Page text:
The Muffin Tin – A Versatile Kitchen Tool

I recently challenged myself to de-clutter my life and started by going through at least one drawer, closet, cupboard or shelf  each week, getting rid of what we don’t use.

For the past two weeks,  this project had me immersed in over 200 food and wine oriented magazines saved from 1998 to present.  I’d kept them arranged by season for seemingly easy access to seasonal ideas; but haven’t used them in a while, so thought it time to do a purge.  I went through each, pulling out recipes, tips, or stories I wanted to keep…there were several…I am making good progress, am almost done.

What has been most interesting was seeing if the predictions these journals made 5 – 10 years ago came true.  There were many forecasts about up and coming hot chefs in America, identification of  food trends, and restaurant and wine critiques.

Several of these chefs are now seen on various food shows.  As far as food trends, a couple key ones stand out as “building momentum” over the past ten years. They include the “small plate – small bites” movement; and use of molecular gastronomy in developing interesting, powerful flavor experiences.  I think both these trends can directly apply to the development of creative dishes for thoughtful,  appealing, satisfying (yet non-filling),  contemporary afternoon tea menus.  Funny how new ideas and methods can revitalize old traditions.

While flipping through a 2004 Gourmet Magazine, the below recipe caught my attention.  An individual frittata.  I love using muffin tins (molds) for two reasons…portion control and ability to individualize each – developing small plates of foods.    It  struck me how this simple tool, available in most homes, continues to offer versatility in creating unique savory and sweet individual items.  While I love this recipe, I was a bit amazed when it said to use a nonstick muffin pan with 6 (1 cup) muffin cups – that is a giant muffin size.  My tins are smaller,  either holding 1/3 cup or less…over the years guess I’ve been downsizing my tin sizes.  I made this flavorful recipe for a quick, light dinner.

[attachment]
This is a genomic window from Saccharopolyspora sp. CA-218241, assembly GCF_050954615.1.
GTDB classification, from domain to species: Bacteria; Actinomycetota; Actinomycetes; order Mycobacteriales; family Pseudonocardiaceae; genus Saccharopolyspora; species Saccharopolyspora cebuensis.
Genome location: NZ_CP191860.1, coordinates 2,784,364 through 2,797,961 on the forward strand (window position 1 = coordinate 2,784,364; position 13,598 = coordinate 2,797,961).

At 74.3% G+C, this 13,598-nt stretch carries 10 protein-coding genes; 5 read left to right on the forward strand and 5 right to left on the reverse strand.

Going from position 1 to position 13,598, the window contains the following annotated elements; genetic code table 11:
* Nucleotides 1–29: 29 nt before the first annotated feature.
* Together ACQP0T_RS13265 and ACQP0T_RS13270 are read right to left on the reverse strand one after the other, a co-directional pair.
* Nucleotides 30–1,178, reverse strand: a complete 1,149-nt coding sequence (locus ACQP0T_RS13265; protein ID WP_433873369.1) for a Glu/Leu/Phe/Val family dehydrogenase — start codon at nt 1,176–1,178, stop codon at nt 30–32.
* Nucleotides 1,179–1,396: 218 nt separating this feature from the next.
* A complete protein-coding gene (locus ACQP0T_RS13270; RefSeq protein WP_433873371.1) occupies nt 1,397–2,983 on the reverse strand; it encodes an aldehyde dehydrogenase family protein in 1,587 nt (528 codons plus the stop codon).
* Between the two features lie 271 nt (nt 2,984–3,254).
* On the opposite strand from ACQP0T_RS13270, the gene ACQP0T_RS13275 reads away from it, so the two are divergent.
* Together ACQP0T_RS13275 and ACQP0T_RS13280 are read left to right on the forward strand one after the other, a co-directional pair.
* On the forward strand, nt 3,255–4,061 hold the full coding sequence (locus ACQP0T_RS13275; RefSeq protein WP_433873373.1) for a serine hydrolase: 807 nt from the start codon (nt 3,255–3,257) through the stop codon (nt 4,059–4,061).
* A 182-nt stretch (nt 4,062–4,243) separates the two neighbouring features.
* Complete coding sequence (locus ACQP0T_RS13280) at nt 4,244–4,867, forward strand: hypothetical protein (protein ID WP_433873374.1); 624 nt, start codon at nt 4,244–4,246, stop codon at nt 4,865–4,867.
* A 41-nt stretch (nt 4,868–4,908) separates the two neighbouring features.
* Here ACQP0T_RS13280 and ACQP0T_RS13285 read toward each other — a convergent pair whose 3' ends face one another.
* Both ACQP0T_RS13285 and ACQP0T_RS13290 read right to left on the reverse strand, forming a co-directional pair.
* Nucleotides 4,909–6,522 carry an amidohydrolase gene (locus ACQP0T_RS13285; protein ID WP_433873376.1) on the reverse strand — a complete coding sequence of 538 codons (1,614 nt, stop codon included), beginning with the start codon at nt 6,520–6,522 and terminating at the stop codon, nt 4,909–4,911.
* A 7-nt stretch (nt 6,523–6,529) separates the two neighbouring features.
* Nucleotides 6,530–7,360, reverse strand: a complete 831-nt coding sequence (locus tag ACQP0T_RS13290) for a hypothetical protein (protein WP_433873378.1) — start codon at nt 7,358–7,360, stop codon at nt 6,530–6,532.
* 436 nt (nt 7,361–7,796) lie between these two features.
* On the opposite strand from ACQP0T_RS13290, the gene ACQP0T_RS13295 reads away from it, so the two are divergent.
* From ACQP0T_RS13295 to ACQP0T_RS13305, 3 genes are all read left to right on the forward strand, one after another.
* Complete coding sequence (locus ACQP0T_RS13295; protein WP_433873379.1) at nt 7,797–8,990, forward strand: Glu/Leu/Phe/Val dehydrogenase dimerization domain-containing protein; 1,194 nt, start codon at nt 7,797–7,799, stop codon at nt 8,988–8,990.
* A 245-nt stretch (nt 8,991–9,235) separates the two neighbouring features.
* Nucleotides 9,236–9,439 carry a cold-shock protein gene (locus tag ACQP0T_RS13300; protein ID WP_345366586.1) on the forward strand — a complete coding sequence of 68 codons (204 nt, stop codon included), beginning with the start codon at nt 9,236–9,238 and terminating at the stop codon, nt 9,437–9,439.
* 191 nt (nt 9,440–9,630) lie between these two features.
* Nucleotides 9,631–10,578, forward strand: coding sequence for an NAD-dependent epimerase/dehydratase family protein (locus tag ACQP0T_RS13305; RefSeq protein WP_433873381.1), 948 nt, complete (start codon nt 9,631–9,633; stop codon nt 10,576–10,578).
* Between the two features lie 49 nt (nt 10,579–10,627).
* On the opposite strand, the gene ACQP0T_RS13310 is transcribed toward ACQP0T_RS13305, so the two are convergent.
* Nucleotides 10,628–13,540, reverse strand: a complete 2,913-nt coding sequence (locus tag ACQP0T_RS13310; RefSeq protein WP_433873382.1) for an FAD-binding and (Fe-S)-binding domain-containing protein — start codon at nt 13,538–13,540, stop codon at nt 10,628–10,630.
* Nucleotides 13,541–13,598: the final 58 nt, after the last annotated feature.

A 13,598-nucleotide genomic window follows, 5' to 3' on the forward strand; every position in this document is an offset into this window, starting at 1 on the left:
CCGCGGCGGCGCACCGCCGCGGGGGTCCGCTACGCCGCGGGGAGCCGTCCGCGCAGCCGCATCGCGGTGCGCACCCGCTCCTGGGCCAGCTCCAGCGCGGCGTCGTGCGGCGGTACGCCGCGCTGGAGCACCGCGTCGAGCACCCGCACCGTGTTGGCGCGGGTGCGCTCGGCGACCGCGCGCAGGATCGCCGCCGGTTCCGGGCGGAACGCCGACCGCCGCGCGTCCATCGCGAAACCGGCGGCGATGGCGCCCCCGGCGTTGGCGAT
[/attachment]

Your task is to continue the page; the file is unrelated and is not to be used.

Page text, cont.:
Eggs baked in muffin cups

Petite egg fritatas baked in muffin cups


Recipe from an old Gourmet magazine

Recipe from an old Gourmet magazine

Gourmet Magazine 2004 – the recipe calls for one cup muffin cups – quite large… i made this with regular sized muffin cups – they hold 1/3 cup so I got to eat three frittatas as one serving.

I was inspired to make these individual frittatas…

I adapted Gourmet’s recipe a bit, using mostly egg whites in my prosciutto encrusted frittata.

Here is the Gourmet recipe: Special equipment: a nonstick muffin pan with 6 (1 cup) muffin cups (I used a pan with 12 (1/3 cup muffin cups)…a great size.

1 1/2 tablespoons olive oil

3 medium zucchini (1 lb. total) – halved lengthwise and cut crosswise into 1/8 inch slices

1/4 teaspoon salt

1/4 teaspoon black pepper

1/4 cup fresh minced chives

1 1/2 ounce grated Pecorino or Parmigiano-Reggiano

10 large eggs, slightly beaten

Preheat oven to 375 degrees F.

Heat oil in a 12 inch nonstick skillet over moderately high heat, then saute zucchini with salt and pepper, occasionally stirring, until just tender (about 4 minutes). Let this cool a bit.  Whisk chives, zucchini and 1/2 the cheese into the eggs. Divide mixture among oiled muffin cups and bake until puffed and set.  About 14 minutes for the large cup tins.  Remove from oven, sprinkle with rest of the grated cheese and place under a broiler until browned, 1 to 2 minutes.

Below are a few of my favorite muffin tins…the square mold in interesting and one I use for savory and sweet cakes.

My favorite square muffin tin

My favorite square muffin tin

Then there is the mini muffin tin…I use this a lot!  It is useful for creating small flavorful bites that won’t fill guests up or have them feeling guilty either.IMG_1424

mini quiche using the square tin

mini quiche using the square tin

Going through these magazines inspired me, I have a list of several recipes I plan to use in the near term…most trending towards small plate sizes.  Will be using my various molds and muffin tins for many.  Try it.  Things cook quicker in individual sizes, so watch your timing.

The magazines I rifled through included: Bon Appetit, Gourmet ( you should see mine from 1976 -78, I am not getting rid of those), Wine Spectator, Food and Wine, Martha Stewart Living.  Will share some of my “finds” in future posts.


  1. OH MY!!!! I am truly inspired!!!! Saw a mini-loaf pan today and thought…”hmmmm”! Must now go back and buy it!!! Thanks Lin!

    • Yes, some people collect shoes, others, handbags….my thing has become tins and molds 🙂 I love them…go get that mini pan and have fun with it 🙂

  2. Well done with your decluttering! I love your idea of using these tins for smaller portions, and little bite-size items looks so appetising. The frittatas look amazing, as do your egg tarts, in fact everything looks utterly scrumptious. I haven’t seen square muffin tins like yours but I really like the idea of them. This post is, as Simone say, truly inspiring! Thank you. 🙂

    • Glad that you noticed the square tin…it is my favorite. Just love the way things come of it…a unique shape and truly non-stick too. I found it in a close-out type shop. Happy to bring a little inspiration your way 🙂